AGCA: Congressional Failure to Pass Federal Aviation Law is Putting 70,000 Construction and Related Jobs at Risk, Economist Says

Political gridlock forces halt to $2.5 billion worth of airport construction projects, consequences for already hard hit industry will be "devastating," officials warn

Congressional failure to pass federal aviation legislation is putting roughly 70,000 construction and related jobs at risk by forcing a halt to $2.5 billion worth of airport construction projects, a top construction economist announced today. The halt of so many airport projects will have economically "devastating" impacts on the industry, the economist warned.

"With so few other construction segments doing well, halting an entire category of federally-funded construction -- airport projects -- is exceptionally devastating economically for this industry," said Ken Simonson, chief economist for the Associated General Contractors of America. "Tens of thousands of construction workers shouldn't have to suffer because Congress hasn't figured out a way to work out its differences."

According to an analysis conducted for the association by Professor Stephen Fuller of George Mason University, the halting of $2.5 billion in construction projects puts approximately 24,000 more construction workers out of work. Another 11,000 workers in related service and supply businesses are also affected. Additionally, as many as 35,000 jobs will be undermined in the broader economy, from the lunch wagon near the job site to the truck dealership across town.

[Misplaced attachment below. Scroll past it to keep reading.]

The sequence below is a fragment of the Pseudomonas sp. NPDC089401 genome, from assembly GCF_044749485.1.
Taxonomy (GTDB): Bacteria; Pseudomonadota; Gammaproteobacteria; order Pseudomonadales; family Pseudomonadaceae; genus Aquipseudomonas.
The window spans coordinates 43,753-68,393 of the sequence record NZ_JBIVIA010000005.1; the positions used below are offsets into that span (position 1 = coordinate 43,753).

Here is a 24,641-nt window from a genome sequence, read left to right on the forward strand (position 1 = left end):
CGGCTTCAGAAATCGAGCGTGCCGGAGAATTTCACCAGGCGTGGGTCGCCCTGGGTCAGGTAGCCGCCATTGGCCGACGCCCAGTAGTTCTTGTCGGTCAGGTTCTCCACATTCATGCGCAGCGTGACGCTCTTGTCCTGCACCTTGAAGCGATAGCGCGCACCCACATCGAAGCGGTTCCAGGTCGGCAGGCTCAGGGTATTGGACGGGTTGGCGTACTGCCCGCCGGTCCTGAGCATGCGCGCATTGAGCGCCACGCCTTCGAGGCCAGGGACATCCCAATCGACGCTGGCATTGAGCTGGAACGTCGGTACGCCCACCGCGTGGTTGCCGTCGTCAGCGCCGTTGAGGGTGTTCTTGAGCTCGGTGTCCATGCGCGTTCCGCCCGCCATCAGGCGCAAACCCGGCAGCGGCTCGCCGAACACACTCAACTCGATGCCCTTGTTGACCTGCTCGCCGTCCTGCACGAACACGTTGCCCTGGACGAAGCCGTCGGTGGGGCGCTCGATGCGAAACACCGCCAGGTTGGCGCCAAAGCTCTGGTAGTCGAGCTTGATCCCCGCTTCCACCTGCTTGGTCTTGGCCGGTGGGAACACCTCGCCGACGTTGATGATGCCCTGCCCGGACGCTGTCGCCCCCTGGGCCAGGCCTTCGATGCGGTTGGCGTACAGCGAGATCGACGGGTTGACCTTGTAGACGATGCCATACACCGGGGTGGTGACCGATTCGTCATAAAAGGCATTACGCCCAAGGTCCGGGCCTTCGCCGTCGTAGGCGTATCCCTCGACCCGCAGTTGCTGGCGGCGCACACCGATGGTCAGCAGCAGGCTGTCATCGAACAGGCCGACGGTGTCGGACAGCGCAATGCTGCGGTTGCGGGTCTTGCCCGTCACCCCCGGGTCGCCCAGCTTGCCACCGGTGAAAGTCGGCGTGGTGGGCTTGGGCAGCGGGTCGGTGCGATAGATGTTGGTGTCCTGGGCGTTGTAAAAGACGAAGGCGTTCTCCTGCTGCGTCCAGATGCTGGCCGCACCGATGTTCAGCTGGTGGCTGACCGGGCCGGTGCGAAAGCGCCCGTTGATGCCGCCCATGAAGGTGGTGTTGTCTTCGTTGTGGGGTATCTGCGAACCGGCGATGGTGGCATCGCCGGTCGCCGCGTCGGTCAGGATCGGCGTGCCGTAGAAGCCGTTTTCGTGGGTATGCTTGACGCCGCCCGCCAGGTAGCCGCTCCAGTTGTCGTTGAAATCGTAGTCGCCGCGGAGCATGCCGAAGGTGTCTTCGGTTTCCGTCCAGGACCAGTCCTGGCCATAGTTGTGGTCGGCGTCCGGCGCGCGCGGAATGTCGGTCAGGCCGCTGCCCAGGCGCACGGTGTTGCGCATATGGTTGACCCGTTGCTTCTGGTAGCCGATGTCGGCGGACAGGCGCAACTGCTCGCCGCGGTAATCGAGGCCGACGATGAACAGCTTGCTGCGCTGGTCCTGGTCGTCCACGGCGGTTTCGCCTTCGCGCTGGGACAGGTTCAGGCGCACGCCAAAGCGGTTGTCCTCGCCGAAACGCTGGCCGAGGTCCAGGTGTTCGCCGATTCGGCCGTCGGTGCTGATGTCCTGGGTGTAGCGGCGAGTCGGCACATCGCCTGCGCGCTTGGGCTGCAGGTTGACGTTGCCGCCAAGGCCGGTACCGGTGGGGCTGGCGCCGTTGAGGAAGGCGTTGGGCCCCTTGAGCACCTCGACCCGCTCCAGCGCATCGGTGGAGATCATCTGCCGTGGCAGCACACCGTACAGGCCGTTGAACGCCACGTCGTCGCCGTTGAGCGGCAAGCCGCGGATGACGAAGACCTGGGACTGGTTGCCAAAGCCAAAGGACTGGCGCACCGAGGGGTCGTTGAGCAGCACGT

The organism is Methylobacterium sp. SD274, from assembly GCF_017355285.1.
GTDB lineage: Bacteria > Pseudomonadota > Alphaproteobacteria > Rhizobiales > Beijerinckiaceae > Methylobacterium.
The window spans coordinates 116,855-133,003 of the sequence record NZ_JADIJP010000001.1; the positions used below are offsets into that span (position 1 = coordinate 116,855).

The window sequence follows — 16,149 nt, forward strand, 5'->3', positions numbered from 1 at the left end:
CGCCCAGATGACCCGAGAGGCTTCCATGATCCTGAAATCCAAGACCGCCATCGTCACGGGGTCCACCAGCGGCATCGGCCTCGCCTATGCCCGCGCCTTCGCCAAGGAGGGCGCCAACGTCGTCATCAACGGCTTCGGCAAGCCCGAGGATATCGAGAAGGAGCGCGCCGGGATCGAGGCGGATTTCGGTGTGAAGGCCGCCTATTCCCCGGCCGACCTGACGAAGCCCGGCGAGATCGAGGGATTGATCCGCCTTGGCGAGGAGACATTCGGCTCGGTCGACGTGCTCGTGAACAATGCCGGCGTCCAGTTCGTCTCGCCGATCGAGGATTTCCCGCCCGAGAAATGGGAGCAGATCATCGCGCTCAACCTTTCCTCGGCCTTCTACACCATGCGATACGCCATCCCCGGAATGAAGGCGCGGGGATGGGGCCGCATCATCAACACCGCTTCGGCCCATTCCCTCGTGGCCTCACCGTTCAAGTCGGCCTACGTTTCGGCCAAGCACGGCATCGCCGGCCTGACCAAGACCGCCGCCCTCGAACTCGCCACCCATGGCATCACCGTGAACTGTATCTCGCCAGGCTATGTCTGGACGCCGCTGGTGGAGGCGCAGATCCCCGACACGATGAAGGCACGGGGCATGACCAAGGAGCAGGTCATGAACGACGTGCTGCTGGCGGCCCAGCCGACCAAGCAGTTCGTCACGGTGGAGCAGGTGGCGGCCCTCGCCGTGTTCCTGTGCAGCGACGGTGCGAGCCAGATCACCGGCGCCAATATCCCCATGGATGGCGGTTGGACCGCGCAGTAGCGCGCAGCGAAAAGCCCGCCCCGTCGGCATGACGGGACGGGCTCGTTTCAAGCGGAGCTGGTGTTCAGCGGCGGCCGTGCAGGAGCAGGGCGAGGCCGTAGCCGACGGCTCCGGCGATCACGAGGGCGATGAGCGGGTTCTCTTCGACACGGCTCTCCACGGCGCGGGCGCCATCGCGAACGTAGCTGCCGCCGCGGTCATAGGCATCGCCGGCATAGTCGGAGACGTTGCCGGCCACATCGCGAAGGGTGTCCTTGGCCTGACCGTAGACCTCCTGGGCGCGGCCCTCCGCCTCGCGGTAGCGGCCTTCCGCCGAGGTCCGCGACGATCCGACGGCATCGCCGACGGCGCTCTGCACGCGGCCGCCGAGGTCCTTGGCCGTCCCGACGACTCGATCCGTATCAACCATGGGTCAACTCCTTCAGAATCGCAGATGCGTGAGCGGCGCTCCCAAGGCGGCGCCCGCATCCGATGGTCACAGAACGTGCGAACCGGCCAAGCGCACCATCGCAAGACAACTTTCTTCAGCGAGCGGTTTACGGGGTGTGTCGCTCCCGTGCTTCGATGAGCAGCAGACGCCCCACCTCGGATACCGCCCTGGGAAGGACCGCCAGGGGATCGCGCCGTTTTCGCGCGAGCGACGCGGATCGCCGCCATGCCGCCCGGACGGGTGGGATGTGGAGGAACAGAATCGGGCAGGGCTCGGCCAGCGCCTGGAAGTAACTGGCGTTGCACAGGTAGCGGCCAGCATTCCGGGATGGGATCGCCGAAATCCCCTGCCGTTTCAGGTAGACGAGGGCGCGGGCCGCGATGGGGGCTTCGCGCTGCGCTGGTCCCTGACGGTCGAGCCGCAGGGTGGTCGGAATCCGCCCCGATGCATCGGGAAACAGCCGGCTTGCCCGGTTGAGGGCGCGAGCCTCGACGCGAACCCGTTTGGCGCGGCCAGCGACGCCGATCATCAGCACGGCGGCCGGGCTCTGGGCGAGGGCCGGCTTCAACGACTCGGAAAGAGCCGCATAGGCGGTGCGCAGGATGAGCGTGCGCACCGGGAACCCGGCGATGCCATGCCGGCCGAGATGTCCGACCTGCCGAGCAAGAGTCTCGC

Simonson said the halt was coming at a particularly difficult time for the nation's construction industry. He noted that contractors were suffering through the fifth year of a downturn and that over 2.2 million construction workers have lost their jobs since 2006.

The economist added that one of the few bright spots for the industry has been federal investments in infrastructure and construction. "Federal investments in infrastructure have kept the floor from falling out from under contractors and their remaining workers," Simonson noted.

Taxpayers are also going to suffer because of this shutdown, Simonson added. That is because the cost of the airport construction projects is likely to increase as contractors have to add the cost of securing projects and resuming work to the final bill. He added that the Associated General Contractors of America will continue working with both parties in Washington to ensure that needed improvements to the nation's airports resume as quickly as possible.